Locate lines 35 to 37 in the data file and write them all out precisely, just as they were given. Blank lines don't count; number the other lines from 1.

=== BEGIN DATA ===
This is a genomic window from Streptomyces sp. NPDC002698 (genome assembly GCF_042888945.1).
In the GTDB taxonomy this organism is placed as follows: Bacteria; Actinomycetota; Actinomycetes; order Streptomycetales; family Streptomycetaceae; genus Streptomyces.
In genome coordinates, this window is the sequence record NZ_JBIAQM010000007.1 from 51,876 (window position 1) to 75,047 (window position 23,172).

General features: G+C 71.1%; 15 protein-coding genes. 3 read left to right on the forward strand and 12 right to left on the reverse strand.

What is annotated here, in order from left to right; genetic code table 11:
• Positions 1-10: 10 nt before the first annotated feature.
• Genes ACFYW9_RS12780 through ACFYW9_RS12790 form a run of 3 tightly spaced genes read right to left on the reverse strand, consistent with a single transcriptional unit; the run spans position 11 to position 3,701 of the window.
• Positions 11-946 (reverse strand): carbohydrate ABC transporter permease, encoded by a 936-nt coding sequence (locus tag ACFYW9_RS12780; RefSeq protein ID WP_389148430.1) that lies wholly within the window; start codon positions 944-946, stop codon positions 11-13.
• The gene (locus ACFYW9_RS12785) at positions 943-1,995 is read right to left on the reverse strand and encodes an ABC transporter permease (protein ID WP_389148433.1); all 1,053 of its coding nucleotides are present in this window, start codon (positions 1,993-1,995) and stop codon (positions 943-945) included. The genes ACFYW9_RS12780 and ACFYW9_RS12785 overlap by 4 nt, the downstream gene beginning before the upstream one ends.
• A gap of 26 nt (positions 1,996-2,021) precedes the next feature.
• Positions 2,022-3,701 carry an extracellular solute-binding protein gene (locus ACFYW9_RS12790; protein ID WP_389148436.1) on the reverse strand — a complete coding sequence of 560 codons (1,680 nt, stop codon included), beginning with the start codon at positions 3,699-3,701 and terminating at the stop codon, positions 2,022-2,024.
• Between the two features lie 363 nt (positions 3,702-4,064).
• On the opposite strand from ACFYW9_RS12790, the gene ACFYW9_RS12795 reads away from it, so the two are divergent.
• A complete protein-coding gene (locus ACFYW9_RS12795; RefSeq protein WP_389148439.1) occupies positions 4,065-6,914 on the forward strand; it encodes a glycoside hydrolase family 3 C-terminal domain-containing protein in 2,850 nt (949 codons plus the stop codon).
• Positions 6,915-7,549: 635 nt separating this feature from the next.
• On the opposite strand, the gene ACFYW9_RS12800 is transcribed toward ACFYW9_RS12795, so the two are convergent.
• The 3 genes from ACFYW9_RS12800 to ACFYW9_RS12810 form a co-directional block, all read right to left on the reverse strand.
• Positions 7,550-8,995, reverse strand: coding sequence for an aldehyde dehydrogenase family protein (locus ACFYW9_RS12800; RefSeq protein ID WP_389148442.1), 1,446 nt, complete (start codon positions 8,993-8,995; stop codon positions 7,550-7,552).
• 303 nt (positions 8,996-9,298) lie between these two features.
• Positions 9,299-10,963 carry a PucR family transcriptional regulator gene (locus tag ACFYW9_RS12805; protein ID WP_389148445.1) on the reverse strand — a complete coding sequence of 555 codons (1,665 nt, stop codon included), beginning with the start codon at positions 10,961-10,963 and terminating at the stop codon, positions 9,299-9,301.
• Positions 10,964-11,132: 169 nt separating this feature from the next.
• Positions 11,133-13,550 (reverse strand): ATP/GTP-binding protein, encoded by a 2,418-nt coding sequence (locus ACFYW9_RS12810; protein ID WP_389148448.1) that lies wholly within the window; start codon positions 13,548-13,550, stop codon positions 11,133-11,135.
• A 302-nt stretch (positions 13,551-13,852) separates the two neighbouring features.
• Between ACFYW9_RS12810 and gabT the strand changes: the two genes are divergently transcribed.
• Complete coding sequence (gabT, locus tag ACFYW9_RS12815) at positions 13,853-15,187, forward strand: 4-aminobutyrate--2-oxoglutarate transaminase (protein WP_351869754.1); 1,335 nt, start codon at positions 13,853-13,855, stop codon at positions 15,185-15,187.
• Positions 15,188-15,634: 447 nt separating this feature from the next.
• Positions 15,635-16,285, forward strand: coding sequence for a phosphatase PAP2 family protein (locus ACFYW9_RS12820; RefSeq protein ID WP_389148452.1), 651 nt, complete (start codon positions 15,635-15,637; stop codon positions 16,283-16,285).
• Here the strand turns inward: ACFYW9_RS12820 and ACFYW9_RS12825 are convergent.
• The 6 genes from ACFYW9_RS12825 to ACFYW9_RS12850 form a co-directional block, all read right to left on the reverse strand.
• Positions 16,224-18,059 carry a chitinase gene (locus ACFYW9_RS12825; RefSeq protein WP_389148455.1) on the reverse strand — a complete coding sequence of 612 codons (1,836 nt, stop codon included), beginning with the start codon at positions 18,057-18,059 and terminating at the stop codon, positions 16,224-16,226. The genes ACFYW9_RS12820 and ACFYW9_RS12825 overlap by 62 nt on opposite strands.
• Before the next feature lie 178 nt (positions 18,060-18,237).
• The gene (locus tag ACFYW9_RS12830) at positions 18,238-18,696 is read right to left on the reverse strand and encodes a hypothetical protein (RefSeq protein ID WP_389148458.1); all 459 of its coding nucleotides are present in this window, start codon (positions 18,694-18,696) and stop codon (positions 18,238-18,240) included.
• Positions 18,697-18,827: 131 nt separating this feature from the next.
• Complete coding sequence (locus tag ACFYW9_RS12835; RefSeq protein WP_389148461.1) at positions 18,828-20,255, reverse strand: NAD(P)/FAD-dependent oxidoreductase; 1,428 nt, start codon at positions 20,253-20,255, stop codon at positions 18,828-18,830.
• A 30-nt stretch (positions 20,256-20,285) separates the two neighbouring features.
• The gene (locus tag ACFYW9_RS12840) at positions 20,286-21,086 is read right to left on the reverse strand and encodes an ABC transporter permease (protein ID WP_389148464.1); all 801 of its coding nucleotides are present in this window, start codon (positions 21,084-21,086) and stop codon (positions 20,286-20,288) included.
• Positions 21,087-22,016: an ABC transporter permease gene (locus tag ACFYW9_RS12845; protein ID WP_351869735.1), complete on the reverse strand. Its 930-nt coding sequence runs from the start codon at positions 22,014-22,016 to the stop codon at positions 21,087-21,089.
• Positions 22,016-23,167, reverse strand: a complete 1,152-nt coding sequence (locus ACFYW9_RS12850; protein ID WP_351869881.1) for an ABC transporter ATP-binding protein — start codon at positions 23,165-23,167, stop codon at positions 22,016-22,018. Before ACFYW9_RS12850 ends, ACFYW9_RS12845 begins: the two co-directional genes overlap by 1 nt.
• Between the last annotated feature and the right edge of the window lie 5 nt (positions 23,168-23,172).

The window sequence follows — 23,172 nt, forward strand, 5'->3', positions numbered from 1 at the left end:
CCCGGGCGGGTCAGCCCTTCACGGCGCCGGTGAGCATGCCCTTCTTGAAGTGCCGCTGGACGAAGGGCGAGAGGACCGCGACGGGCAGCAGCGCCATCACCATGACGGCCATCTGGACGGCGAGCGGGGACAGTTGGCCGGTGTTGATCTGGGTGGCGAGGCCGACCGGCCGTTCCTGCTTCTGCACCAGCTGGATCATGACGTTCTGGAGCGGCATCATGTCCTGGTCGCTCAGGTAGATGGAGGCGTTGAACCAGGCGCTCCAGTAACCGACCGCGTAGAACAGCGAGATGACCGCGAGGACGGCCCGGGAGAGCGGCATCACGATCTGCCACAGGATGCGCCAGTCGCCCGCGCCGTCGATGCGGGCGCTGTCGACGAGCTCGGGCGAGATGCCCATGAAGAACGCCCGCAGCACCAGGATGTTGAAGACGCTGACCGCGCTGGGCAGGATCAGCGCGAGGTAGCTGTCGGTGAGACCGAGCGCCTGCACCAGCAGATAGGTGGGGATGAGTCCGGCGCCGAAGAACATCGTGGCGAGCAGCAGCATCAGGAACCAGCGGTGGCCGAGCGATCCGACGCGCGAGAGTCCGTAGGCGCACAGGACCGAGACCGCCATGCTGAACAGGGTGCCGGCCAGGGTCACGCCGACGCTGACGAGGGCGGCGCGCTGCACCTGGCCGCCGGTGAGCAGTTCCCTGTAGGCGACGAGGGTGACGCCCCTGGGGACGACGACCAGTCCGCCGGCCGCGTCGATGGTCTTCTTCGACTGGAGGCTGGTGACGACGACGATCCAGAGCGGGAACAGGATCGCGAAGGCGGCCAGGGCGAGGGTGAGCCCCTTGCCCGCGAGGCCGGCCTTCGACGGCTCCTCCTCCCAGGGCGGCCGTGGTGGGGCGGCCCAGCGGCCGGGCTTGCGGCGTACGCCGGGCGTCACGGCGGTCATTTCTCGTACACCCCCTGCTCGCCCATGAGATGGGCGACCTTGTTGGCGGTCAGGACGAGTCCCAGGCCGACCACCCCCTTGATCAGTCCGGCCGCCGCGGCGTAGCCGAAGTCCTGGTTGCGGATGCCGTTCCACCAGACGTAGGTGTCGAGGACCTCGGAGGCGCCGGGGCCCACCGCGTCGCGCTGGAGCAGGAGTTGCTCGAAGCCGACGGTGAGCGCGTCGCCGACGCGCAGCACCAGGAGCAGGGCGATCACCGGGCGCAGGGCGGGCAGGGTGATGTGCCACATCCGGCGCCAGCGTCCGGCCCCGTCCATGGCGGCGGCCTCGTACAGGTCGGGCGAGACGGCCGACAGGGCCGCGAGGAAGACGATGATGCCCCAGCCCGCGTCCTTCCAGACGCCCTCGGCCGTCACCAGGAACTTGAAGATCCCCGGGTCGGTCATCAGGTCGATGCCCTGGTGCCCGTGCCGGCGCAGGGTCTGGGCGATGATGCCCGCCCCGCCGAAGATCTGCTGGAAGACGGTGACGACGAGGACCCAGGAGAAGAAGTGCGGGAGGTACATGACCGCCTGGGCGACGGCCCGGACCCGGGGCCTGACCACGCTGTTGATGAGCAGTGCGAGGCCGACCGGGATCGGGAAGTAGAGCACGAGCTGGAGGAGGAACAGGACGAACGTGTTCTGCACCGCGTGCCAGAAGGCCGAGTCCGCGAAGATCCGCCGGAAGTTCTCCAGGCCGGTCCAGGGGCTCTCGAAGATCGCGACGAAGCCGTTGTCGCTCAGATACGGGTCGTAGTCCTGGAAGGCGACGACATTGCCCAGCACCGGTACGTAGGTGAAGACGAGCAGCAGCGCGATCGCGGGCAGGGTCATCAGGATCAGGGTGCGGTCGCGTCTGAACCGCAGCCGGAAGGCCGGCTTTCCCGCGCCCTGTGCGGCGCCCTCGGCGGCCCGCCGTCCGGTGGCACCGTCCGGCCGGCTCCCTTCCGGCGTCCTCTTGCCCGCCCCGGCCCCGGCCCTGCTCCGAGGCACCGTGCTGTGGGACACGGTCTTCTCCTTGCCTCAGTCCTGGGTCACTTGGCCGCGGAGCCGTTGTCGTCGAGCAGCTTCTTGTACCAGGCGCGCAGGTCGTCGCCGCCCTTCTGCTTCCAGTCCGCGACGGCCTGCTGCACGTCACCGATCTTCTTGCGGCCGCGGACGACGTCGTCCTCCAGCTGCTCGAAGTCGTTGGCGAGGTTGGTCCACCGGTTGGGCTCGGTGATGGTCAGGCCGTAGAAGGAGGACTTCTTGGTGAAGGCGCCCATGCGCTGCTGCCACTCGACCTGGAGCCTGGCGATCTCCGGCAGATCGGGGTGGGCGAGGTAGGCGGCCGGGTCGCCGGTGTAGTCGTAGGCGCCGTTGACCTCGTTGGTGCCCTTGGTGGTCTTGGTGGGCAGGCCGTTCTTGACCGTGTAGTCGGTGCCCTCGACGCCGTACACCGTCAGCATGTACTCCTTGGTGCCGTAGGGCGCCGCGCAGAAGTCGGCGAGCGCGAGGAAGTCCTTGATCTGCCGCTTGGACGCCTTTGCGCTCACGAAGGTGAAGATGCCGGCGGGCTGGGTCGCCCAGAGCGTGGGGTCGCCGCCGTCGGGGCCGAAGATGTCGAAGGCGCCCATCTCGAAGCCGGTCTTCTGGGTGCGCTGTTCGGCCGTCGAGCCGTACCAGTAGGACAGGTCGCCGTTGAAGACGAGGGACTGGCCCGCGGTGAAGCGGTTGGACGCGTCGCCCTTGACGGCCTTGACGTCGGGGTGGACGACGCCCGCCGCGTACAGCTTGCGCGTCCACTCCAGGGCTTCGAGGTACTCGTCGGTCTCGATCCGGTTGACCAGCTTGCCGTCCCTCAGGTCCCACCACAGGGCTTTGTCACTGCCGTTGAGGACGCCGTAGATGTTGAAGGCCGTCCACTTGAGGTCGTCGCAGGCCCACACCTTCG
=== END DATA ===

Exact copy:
• A 30-nt stretch (positions 20,256-20,285) separates the two neighbouring features.
• The gene (locus tag ACFYW9_RS12840) at positions 20,286-21,086 is read right to left on the reverse strand and encodes an ABC transporter permease (protein ID WP_389148464.1); all 801 of its coding nucleotides are present in this window, start codon (positions 21,084-21,086) and stop codon (positions 20,286-20,288) included.
• Positions 21,087-22,016: an ABC transporter permease gene (locus tag ACFYW9_RS12845; protein ID WP_351869735.1), complete on the reverse strand. Its 930-nt coding sequence runs from the start codon at positions 22,014-22,016 to the stop codon at positions 21,087-21,089.